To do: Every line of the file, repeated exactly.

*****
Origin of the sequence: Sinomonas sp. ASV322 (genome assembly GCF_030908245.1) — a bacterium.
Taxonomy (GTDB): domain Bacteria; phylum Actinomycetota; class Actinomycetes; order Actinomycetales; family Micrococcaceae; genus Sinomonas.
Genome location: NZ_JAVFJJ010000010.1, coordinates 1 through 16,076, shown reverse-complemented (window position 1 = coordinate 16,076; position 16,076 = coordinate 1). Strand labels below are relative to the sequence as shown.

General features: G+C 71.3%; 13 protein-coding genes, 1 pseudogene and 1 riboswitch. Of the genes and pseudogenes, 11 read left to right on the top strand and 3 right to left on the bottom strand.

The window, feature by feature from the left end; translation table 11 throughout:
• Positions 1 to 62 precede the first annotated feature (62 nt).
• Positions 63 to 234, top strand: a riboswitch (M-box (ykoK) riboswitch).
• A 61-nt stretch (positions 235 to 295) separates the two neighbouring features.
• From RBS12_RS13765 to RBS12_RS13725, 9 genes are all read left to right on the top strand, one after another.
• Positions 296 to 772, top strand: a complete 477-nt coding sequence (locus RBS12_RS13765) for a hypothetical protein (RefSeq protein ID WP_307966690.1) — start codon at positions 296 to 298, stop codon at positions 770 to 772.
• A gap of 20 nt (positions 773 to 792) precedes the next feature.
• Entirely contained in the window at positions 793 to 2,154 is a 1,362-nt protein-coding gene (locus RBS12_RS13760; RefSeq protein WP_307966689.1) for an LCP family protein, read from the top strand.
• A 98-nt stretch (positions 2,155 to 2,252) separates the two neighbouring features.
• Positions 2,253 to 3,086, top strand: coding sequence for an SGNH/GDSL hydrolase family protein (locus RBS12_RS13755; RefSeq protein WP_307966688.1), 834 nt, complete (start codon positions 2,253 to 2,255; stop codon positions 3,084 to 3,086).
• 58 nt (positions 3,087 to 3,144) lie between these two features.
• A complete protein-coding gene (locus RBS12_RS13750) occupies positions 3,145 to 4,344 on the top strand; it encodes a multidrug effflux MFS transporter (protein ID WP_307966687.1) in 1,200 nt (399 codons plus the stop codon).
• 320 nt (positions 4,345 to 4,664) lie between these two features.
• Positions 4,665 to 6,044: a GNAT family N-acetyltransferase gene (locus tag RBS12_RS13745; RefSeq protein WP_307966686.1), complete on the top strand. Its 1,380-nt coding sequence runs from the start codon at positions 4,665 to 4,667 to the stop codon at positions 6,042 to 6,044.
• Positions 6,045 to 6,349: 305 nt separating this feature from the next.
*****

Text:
Origin of the sequence: Sinomonas sp. ASV322 (genome assembly GCF_030908245.1) — a bacterium.
Taxonomy (GTDB): domain Bacteria; phylum Actinomycetota; class Actinomycetes; order Actinomycetales; family Micrococcaceae; genus Sinomonas.
Genome location: NZ_JAVFJJ010000010.1, coordinates 1 through 16,076, shown reverse-complemented (window position 1 = coordinate 16,076; position 16,076 = coordinate 1). Strand labels below are relative to the sequence as shown.

General features: G+C 71.3%; 13 protein-coding genes, 1 pseudogene and 1 riboswitch. Of the genes and pseudogenes, 11 read left to right on the top strand and 3 right to left on the bottom strand.

The window, feature by feature from the left end; translation table 11 throughout:
• Positions 1 to 62 precede the first annotated feature (62 nt).
• Positions 63 to 234, top strand: a riboswitch (M-box (ykoK) riboswitch).
• A 61-nt stretch (positions 235 to 295) separates the two neighbouring features.
• From RBS12_RS13765 to RBS12_RS13725, 9 genes are all read left to right on the top strand, one after another.
• Positions 296 to 772, top strand: a complete 477-nt coding sequence (locus RBS12_RS13765) for a hypothetical protein (RefSeq protein ID WP_307966690.1) — start codon at positions 296 to 298, stop codon at positions 770 to 772.
• A gap of 20 nt (positions 773 to 792) precedes the next feature.
• Entirely contained in the window at positions 793 to 2,154 is a 1,362-nt protein-coding gene (locus RBS12_RS13760; RefSeq protein WP_307966689.1) for an LCP family protein, read from the top strand.
• A 98-nt stretch (positions 2,155 to 2,252) separates the two neighbouring features.
• Positions 2,253 to 3,086, top strand: coding sequence for an SGNH/GDSL hydrolase family protein (locus RBS12_RS13755; RefSeq protein WP_307966688.1), 834 nt, complete (start codon positions 2,253 to 2,255; stop codon positions 3,084 to 3,086).
• 58 nt (positions 3,087 to 3,144) lie between these two features.
• A complete protein-coding gene (locus RBS12_RS13750) occupies positions 3,145 to 4,344 on the top strand; it encodes a multidrug effflux MFS transporter (protein ID WP_307966687.1) in 1,200 nt (399 codons plus the stop codon).
• 320 nt (positions 4,345 to 4,664) lie between these two features.
• Positions 4,665 to 6,044: a GNAT family N-acetyltransferase gene (locus tag RBS12_RS13745; RefSeq protein WP_307966686.1), complete on the top strand. Its 1,380-nt coding sequence runs from the start codon at positions 4,665 to 4,667 to the stop codon at positions 6,042 to 6,044.
• Positions 6,045 to 6,349: 305 nt separating this feature from the next.